Some folks here argue that this is a “capitalist” or marketplace system and there should be economic consequences for owners their decisions. Unfortunately that means that owners who make bad decisions jeopardise the exisitence of their franchise. An unrestrained marketplace will mean the 10 teams with strong markets, like Toronto, can spend to undue their mistakes and the rest of the league has to pay the new market price for players, further jeopardising their existence.  Others argue their should be more revenue sharing to stabilize franchises, the result is bad owners take the checks, don’t pay for players and their teams suffer.

The NHL has the most competitive, level playing field in sports, where all of the markets can compete. The new CBA should be focused on improving that parity, allow for more markets to make money and compete for players.

Posted by timbits on 07/14/12 at 11:26 AM ET

J.J. from Kansas's avatar

Yikes.

when 2/3 of the franchises regularly lose money the cost side is out of control

You’re looking at franchises when you should be looking at owners. First, there’s not good record that 2/3rds of the league is losing money regularly. If that were the case, they’d be bailing out en masse.  The reality is that there’s about six franchises in a bad financial state.  The rest of them that claim to “lose money regularly”? They’re welcome to open up their Hollywooded-up books and prove that.

Unrestrained salary growth is the single biggest factor for franchise instability

Except the salary growth isn’t unrestrained. It works perfectly within the constraints set up by the last CBA. The players will NEVER earn more than a percentage of the revenues. The NHL told us that they can make a 30-team league work with between a 54-57% cut.  That “unrestrained salary growth” that you’re talking about?  Well, the players have gone from making 54% to making 57% and that all happened within a salary system implemented by the owners in the last lockout.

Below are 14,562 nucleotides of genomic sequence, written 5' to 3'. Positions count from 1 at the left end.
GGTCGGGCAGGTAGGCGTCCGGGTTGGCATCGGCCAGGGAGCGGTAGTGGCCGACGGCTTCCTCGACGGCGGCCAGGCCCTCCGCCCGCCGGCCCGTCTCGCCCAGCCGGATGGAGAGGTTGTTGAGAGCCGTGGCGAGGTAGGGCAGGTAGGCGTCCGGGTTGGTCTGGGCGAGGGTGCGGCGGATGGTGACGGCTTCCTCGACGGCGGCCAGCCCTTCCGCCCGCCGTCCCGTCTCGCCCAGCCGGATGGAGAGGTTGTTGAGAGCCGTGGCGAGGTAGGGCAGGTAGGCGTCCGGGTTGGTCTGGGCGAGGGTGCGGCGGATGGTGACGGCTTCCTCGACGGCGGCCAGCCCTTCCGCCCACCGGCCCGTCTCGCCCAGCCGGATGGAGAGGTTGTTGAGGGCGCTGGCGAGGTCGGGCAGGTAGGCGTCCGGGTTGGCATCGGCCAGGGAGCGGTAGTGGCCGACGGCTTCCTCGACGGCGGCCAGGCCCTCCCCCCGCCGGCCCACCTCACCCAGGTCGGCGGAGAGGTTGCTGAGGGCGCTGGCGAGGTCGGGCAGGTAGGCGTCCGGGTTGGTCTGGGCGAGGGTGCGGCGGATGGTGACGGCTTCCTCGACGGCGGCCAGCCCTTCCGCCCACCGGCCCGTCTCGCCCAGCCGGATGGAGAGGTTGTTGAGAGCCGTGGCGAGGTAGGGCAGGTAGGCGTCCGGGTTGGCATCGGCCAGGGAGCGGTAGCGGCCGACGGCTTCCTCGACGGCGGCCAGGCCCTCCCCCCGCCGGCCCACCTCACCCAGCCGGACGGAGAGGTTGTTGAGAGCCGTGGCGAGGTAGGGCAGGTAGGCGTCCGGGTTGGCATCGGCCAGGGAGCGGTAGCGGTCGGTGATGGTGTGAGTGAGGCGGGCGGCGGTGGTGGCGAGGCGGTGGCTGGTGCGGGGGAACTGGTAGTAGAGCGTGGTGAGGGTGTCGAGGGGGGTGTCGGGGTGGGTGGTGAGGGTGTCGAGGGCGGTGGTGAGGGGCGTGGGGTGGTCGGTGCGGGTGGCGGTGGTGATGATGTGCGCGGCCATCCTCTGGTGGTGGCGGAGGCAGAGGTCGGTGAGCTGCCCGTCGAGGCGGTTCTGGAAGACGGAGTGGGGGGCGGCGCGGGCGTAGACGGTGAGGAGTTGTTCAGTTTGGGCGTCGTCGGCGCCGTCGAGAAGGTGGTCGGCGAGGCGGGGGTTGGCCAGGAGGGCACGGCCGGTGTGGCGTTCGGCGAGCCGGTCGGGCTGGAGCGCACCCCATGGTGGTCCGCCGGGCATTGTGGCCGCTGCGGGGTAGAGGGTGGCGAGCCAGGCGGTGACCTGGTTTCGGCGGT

An unrestrained marketplace will mean the 10 teams with strong markets, like Toronto, can spend to undue their mistakes and the rest of the league has to pay the new market price for players

I’m not sure anybody is arguing for taking the restraints off and going for an uncapped system.  If they are, then they should probably keep that to themselves, because that’s a monumentally stupid idea. The restraints are already in place.

Others argue their should be more revenue sharing to stabilize franchises, the result is bad owners take the checks, don’t pay for players and their teams suffer.

In your example, bad owners are going to screw over their teams regardless. What’s the difference between taking the checks and pocketing the money and just not spending the money in the first place?  The current revenue sharing agreement actually covers this problem by requiring teams which want to get revenue sharing to spend it in the right places. The problem is that it’s too weak a system.

The NHL has the most competitive, level playing field in sports, where all of the markets can compete. The new CBA should be focused on improving that parity, allow for more markets to make money and compete for players.

Here, we agree.  The best way for that to happen is not to force the players to take an insultingly low cut, it’s to make sure that their system works the same for big-market teams as it does for small-market teams.

If the idea is that players make 57% of revenues, then shouldn’t the idea also be that every team pays that same percentage towards player revenues?  The place where the system got broken is that the difference between the big clubs and the small clubs grew too large and the big clubs want the players to take more of the responsibility to make sure the small clubs survive than they do.  Right now, the big clubs only pay between 40-55% of their revenues to players and the struggling clubs are paying up around 65%  - if you make it so each team pays the players’ share evenly, then you have the right system.